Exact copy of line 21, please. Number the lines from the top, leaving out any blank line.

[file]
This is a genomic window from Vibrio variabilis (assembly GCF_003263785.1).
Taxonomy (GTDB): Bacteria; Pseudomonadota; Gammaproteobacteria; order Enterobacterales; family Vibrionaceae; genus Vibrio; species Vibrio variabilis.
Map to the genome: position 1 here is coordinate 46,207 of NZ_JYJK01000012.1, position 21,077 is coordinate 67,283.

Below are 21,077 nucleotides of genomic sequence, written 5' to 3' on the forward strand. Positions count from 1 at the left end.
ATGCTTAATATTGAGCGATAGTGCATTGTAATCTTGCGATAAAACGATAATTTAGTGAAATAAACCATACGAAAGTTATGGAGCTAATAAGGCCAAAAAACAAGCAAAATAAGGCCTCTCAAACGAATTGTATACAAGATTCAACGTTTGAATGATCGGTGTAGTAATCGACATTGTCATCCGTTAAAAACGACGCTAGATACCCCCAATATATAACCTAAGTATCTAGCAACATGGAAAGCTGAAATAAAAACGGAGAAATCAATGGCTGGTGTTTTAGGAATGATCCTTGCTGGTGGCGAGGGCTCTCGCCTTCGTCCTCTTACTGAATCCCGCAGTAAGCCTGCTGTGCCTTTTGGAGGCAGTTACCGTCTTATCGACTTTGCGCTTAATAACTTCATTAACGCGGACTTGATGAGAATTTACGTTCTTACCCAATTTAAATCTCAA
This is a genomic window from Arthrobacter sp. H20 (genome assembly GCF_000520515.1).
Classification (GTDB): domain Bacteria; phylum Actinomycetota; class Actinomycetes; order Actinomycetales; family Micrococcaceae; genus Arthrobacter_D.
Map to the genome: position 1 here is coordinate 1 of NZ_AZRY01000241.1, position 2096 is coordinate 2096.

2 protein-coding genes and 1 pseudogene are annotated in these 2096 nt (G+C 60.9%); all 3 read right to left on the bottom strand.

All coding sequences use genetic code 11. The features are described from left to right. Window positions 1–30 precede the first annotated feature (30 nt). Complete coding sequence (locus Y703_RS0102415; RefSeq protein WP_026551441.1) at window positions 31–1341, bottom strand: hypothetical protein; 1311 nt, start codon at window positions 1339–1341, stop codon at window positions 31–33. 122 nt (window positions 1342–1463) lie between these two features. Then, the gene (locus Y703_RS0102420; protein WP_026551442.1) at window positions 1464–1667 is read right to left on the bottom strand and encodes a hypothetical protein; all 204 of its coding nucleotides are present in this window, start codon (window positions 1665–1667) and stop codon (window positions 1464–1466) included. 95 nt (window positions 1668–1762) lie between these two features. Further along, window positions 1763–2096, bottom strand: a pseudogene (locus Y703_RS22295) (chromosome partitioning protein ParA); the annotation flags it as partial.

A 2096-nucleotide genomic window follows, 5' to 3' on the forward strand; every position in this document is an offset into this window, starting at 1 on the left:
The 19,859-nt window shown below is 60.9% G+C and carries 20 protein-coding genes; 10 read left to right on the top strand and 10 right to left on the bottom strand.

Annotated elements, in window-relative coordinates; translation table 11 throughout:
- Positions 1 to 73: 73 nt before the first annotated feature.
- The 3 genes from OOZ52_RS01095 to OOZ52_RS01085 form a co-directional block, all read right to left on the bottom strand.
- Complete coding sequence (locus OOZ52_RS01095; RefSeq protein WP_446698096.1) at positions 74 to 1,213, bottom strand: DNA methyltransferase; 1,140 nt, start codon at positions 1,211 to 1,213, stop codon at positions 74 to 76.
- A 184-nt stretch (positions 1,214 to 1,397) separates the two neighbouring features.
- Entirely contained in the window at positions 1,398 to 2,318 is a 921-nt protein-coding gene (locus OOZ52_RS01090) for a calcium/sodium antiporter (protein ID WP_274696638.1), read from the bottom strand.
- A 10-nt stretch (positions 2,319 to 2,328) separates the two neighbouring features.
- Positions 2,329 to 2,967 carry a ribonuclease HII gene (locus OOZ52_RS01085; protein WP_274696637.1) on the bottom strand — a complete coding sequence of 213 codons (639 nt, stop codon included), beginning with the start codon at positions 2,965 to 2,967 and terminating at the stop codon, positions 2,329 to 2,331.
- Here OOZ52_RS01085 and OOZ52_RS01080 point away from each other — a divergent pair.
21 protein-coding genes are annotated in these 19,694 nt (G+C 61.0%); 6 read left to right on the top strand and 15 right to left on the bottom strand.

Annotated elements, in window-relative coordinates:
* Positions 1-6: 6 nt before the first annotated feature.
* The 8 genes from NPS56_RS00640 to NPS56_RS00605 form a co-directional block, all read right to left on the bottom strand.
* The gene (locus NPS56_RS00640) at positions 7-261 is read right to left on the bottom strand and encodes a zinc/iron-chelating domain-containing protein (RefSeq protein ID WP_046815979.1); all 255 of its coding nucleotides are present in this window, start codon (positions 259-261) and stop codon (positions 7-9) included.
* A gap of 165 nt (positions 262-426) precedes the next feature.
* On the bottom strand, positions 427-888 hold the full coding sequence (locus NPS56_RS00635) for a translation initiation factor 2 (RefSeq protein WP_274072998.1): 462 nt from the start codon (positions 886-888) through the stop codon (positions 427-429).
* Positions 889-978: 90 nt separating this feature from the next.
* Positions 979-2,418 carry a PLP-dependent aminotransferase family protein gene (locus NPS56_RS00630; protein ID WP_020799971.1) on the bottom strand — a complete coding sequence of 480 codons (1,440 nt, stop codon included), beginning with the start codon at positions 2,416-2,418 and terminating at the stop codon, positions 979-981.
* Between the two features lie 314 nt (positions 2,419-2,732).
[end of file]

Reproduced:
- Here OOZ52_RS01085 and OOZ52_RS01080 point away from each other — a divergent pair.